face, as - for the first time in several years,
representatives of all political parties in the Spanish
Congress issued a joint statement on March 15 - announcing
that all would work together to defeat ETA. Interior
Minister Rubalcaba said in late March that "we are entering a
long cycle of violence" with ETA and, according to Spanish
media, the Spanish National Intelligence Center (CNI) has
informed the government that ETA has no plans to negotiate
for at least the next 18 months. The Basque terrorist group
has been active in recent months, detonating explosives on
several occasions, including one that resulted in the death
of a Spanish Civil Guard Officer on May 14. ETA also
assassinated a former PSOE city councilman on March 7 (two
days before national elections), and two Spanish Civil Guard
officers in France in December 2007. Spanish security forces
are concerned that ETA has established new bomb manufacturing
centers and techniques that will enable the organization to
launch more attacks.

14. (SBU) Narcotics trafficking is another area of common
concern and excellent cooperation. Spanish authorities
acknowledge that Andean cocaine is a serious problem here,
and Colombian trafficking organizations are active in Spain.
Money laundering is another serious issue. We are eager to
find ways to increase bilateral cooperation and to encourage
Spain to engage more aggressively with law enforcement
authorities in key Latin American countries. Spain has
recently taken steps in this direction. Within the last two
months, the Director General of Spain's Police and Civil
Guard traveled to Colombia to sign a cooperation agreement to
fight drug trafficking and its related crimes through
increased personnel and information exchange.

15. (SBU) Spain, second only to the U.S. in terms of
investment, is actively engaged in Latin America. In
addition to cultural and historical ties, Spain shares our
interest a strong democratic and free market institutions in
the region. Regarding Cuba, we share with Spain the
objective of a peaceful transition to democracy but differ
markedly on how to achieve this end. Spain's socialist
government has opted for engagement, claiming it can
encourage regime elements who want change. We take every
opportunity to remind the Spanish that the Cuban regime is
only interested in survival and that the Cuban dissidents
need and deserve the active and visible support of
democracies everywhere.

16. (SBU) Spanish military cooperation matters. The bases of
Rota and Moron are strategic hubs, midway between the U.S.
and Afghanistan and Iraq. U.S. planes and ships account for
around 5,000 flights and 250 port calls a year in Spain. The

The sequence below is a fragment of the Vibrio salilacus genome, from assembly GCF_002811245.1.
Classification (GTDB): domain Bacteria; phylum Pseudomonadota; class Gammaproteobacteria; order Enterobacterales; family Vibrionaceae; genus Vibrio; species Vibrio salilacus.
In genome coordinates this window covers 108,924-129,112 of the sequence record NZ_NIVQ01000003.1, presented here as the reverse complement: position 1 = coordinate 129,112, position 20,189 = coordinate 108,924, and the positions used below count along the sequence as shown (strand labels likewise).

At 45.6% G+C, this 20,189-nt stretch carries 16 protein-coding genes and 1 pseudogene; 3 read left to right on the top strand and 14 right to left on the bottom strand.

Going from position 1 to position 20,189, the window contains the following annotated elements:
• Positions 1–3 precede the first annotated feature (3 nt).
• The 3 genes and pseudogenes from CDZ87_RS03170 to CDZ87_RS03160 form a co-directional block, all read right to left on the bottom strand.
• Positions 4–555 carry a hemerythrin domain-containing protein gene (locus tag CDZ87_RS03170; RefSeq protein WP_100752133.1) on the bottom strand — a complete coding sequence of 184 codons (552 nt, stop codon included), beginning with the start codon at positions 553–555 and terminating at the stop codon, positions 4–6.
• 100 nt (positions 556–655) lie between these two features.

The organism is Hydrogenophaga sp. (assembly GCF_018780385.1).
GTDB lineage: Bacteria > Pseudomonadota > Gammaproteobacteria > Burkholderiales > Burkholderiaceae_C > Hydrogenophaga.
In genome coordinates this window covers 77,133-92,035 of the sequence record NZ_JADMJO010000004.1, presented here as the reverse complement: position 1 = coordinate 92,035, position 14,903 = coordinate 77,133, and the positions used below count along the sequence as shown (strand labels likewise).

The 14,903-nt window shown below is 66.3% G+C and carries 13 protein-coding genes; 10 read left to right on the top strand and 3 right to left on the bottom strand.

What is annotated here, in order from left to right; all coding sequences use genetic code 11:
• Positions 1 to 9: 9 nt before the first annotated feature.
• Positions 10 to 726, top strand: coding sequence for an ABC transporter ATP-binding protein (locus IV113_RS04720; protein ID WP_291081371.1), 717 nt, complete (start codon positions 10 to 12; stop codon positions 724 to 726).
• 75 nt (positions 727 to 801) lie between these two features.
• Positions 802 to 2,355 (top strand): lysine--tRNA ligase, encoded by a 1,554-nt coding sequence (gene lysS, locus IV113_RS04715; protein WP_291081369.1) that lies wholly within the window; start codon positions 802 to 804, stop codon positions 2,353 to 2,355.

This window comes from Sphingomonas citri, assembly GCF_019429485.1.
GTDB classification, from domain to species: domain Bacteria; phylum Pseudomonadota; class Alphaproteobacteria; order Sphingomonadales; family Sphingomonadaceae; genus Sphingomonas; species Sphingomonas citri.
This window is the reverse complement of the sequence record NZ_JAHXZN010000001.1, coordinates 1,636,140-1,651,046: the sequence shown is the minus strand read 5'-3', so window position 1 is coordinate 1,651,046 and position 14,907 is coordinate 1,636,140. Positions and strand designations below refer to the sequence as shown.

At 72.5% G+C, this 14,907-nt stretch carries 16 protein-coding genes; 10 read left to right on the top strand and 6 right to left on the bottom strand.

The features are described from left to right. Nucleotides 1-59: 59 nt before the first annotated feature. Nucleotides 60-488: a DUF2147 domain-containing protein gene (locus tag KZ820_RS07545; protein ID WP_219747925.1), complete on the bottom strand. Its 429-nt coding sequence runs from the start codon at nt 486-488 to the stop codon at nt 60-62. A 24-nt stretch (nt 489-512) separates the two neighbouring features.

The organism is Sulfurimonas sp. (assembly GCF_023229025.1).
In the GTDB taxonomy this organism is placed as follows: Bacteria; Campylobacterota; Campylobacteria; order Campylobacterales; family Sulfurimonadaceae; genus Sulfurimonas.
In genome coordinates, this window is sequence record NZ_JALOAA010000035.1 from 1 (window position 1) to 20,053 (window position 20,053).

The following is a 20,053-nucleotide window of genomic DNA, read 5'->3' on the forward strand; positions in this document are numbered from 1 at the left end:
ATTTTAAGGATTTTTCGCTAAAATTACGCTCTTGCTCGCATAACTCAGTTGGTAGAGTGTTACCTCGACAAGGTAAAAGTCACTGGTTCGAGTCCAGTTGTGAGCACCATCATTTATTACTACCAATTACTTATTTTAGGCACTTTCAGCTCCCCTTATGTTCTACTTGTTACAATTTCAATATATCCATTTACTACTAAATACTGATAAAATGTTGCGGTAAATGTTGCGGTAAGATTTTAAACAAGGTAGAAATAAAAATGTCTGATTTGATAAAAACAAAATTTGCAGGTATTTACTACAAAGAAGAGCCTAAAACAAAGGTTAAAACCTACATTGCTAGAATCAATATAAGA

Spanish military is pro-U.S. and pro-NATO. We need to keep
this relationship strong. Spain has nearly 800 personnel in
Afghanistan and runs a provincial reconstruction team in
Badghis province. Spain has contributed some 150 million
Euros in Afghan reconstruction funds. Planning is underway
to allow the Spanish to train and equip an Afghan Army
company, which we hope will be a prelude to the training and
equipment of a full battalion. Spain has nearly 1,100 troops
with UNIFIL in Lebanon and about 700 in Kosovo. On Iraq,
Spain has contributed $22 million to the Basrah Children's
Hospital and a further $28 million in development funding for
Iraq. Spain's total commitment to the Iraq Compact was USD
225 million. The Spanish Foreign Ministry says that Spain
has disbursed all of its pledge except for its concessional
loans, which are pending completion of project proposals. It
also has provided through UNHCR over 800,000 euros for
refugee and displaced persons relief in Jordan and Syria.
Spain is an active participant in EU-Iraq negotiations on an
economic cooperation agreement that would provide additional
funding for training and development activities.
Security Assessment

17. (U) In general, Spain is safe. However, Madrid,
Barcelona and other large cities in Spain attract a large
number of criminals and pickpockets and frequent incidents of
crime of opportunity against the unwary do occur. It is best
to carry only essential items including a photocopy of your
passport's photo page. Visitors can protect themselves
against crime by being street-smart, alert and aware of their
surroundings. Travelers are encouraged to review the most
recent Worldwide Caution issued by the Department of State.
As the Department of State continues to develop information
on any potential security threats to Americans overseas, it
shares credible threat information through its Consular
Information Program documents, available on the Internet at
http://travel/ Additional information regarding
safety and security in Spain is available on the U.S.
Department of State's website (

© Scoop Media